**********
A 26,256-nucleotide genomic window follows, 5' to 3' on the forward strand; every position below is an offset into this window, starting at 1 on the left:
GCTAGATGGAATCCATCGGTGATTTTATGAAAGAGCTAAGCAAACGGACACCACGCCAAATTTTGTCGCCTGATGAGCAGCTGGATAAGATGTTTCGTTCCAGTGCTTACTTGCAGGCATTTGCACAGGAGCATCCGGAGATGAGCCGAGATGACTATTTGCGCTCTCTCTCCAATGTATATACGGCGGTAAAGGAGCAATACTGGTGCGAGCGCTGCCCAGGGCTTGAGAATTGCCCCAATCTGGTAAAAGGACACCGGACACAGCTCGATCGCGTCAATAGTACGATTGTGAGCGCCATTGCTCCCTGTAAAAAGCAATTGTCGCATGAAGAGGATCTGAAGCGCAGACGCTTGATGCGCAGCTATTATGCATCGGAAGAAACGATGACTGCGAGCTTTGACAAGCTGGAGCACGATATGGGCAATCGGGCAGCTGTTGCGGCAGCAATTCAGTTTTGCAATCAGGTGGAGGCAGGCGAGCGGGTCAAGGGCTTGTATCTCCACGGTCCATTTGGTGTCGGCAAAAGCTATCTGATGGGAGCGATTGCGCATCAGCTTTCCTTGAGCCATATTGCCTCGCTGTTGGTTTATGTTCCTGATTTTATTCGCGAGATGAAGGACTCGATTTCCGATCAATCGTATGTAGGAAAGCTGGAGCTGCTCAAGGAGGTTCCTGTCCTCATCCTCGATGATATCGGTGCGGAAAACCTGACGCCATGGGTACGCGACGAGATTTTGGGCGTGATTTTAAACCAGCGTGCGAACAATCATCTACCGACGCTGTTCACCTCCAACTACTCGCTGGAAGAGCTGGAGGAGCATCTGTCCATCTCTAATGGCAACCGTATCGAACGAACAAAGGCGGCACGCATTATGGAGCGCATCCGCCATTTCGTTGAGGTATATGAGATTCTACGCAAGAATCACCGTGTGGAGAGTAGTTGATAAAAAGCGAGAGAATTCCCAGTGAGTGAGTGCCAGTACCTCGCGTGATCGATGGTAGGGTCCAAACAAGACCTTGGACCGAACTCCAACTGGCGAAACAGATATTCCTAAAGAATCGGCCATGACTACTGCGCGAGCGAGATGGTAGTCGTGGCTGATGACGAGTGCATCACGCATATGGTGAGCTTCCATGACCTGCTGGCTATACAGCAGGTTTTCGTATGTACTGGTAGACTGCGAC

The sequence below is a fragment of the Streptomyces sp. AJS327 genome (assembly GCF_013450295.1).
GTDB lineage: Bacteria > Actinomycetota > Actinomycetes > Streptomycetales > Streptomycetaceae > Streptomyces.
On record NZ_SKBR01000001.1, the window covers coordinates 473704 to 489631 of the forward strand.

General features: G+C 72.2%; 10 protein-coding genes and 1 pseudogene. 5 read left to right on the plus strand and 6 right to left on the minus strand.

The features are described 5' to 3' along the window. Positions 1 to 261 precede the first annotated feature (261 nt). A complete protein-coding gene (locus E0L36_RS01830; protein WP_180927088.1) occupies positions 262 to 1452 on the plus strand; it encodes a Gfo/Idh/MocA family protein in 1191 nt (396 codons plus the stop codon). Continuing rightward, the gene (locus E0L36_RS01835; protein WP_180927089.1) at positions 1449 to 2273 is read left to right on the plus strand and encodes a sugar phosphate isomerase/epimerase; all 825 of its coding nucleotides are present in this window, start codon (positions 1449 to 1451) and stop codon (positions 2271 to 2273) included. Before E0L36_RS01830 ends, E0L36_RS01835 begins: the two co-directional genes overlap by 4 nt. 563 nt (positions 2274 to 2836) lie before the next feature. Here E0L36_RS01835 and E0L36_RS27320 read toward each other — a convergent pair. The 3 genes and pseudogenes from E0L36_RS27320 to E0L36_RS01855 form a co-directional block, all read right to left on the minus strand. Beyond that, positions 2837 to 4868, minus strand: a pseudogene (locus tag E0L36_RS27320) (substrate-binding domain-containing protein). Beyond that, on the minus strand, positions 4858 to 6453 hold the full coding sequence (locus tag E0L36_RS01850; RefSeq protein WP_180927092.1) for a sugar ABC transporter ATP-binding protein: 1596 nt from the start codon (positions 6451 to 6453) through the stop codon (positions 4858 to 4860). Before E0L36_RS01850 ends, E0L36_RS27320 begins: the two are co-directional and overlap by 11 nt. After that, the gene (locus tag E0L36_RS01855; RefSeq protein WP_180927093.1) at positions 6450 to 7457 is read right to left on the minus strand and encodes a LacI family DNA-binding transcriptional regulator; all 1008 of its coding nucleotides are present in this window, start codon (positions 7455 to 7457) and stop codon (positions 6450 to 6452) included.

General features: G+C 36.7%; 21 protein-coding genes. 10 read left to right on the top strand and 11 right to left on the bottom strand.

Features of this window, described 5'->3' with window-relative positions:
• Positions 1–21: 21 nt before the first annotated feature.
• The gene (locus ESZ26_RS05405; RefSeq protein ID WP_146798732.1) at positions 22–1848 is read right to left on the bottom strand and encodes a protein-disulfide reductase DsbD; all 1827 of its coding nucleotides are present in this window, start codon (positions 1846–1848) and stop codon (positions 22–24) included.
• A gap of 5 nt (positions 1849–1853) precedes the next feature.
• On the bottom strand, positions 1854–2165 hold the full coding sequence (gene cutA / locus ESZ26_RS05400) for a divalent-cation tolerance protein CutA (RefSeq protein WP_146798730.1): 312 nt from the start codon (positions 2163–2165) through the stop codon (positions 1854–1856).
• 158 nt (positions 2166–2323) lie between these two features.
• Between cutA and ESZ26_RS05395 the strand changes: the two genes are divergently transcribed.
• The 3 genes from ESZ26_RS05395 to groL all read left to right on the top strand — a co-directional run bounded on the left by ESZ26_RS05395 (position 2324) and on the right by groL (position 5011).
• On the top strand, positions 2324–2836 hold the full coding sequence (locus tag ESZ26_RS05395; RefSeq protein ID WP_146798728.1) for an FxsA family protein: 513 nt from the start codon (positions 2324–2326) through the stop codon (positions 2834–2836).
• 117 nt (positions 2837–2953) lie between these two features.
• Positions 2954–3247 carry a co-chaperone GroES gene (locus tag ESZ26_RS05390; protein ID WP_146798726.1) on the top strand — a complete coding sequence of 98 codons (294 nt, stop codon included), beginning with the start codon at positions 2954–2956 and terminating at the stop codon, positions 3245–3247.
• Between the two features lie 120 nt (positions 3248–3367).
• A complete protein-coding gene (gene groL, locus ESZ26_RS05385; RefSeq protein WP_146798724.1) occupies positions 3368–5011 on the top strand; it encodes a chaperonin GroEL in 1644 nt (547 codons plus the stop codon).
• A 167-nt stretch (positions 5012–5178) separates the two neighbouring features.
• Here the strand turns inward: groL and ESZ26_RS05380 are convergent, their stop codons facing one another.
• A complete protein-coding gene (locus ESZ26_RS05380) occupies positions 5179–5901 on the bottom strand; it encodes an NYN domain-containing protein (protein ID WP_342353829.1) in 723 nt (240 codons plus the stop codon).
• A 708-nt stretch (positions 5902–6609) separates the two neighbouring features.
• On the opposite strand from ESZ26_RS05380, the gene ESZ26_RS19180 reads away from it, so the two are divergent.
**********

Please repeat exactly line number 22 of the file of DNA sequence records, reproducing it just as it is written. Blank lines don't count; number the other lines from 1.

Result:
• A 167-nt stretch (positions 5012–5178) separates the two neighbouring features.